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Leading the way in plastic waste reduction

Regulus // Issue 2 // August 2023

More news for Sustainability

Year 6 students during their visit to the A Waste of Time programme.An inquiry called The Plastic Problem – Sustainability, which investigated the detrimental effects of plastic waste on the environment, sparked several passion projects for Year 6 students, and led to them running an Eco Day for the entire Preparatory School.

During Term 1, the students delved into large amounts of research before coming up with their own project ideas, says Year 6 teacher, Lori Haisty. “The students could do anything they wanted, as long as it helped to spread awareness about the impacts of plastic pollution in our world and community. Some students created posters and PowerPoint presentations, which they shared with the Year 4–5 classes and Junior Department. Others made songs and videos, and there were even small groups who made beeswax wraps, which takes the place of single use plastic in lunchboxes.”

The beeswax wraps were sold by the students, with profits going to Our Seas, Our Future, a Dunedin-based charity and marine conservation organisation.

In Term 2, the Year 6 children ran an Eco Day, with all students in the Preparatory School able to wear mufti as long as they had a single use plastic-free lunchbox that day. Funds raised were also directed to Our Seas, Our Future.
The two Year 6 classes later took part in Christchurch City Council’s A Waste of Time programme, which educates students about the reduce, reuse, and recycle aspects of waste management. They visited Eco Sort on Parkhouse Road to see how the huge amount of recycling which arrives there is sorted, the types of materials it can be turned into, and the things you can and can’t put into a recycling bin. At the Eco Shop on Blenheim Road, the students saw how various household items can be repurposed and took part in the fun task of picturing themselves when they are older, setting up their first flat, and having an imaginary $500 to spend in the shop.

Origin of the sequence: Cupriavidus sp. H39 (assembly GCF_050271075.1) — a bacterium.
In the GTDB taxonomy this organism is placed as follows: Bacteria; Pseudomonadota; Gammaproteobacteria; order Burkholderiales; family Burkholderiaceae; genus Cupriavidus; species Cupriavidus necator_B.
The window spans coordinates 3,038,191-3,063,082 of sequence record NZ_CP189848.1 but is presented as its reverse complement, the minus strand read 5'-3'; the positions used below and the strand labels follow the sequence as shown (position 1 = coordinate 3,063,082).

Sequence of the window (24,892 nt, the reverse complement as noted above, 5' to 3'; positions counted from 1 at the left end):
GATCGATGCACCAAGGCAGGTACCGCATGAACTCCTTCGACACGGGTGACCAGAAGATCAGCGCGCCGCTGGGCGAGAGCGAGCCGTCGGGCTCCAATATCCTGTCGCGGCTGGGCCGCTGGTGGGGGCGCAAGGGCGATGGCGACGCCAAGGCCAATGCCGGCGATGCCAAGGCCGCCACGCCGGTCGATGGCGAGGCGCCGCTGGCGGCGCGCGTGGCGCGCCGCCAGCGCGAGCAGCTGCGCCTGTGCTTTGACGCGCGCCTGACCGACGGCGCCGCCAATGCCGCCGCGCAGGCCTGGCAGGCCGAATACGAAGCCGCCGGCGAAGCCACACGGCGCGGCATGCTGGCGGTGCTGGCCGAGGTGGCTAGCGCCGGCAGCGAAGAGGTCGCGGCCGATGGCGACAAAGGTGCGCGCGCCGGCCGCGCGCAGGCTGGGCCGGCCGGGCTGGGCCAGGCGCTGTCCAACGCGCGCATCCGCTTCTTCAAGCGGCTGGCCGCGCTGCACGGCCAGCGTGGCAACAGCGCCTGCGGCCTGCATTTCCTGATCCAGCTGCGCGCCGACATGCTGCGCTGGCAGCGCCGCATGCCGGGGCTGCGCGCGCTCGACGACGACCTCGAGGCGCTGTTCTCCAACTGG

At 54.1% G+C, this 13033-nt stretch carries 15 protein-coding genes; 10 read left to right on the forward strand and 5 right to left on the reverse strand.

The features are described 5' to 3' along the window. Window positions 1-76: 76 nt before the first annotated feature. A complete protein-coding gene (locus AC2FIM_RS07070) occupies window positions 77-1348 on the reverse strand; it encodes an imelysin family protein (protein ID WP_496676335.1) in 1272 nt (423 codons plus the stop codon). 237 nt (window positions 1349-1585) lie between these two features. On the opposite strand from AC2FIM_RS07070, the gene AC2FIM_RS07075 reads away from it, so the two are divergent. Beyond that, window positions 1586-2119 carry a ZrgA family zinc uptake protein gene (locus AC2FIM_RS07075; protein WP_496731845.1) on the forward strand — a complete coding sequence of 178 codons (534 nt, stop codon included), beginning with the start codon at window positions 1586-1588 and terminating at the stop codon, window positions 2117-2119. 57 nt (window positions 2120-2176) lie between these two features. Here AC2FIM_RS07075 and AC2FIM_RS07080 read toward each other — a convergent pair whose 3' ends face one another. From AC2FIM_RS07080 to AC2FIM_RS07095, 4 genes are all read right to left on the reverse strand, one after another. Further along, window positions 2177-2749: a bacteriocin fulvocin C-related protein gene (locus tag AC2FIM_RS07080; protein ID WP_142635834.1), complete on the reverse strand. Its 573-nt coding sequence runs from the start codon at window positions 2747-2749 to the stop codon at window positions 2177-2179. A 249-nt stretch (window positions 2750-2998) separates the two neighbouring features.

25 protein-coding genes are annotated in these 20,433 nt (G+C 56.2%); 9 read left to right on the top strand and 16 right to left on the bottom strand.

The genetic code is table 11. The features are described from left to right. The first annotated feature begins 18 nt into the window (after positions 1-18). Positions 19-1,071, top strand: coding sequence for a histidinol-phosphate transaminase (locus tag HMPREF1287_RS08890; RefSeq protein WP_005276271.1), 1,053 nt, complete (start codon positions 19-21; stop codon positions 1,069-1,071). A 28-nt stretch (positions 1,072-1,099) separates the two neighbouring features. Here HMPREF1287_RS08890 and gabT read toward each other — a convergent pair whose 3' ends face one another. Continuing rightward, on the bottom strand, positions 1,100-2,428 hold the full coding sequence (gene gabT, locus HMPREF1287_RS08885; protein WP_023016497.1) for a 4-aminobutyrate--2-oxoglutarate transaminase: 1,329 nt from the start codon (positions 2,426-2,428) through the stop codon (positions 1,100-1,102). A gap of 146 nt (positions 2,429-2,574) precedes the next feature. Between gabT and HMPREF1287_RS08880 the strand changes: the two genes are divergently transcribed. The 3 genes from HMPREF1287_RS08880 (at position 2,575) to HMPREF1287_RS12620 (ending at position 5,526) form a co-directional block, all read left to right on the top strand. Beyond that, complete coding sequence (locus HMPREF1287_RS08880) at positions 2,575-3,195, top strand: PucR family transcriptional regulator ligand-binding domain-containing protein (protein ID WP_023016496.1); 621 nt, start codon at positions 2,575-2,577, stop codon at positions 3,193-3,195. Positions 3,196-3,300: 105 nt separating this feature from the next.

Lori says the Year 6 classes learnt a lot from the inquiry and the benefits are ongoing. “One of our beeswax groups is keen to help reduce the amount of rubbish going into the bins in the Quad at lunchtime, by using some of their profits to buy a compost bin for students’ food scraps. The scraps would then be turned into compost for the Preparatory School garden.”

The inquiry has helped other students in the Preparatory School to understand that their small actions do have an impact in helping to create a greener, more sustainable future. Lori says the students are encouraging everyone to be more accountable, including herself. “I’ve started using beeswax wraps for my lunch, and after being reminded by my students, use a re-usable cup instead of takeaway cups for my coffee.”

Our Year 6 students turn plastic inquiry into Eco Day, fostering sustainability awareness and fundraising for marine conservation.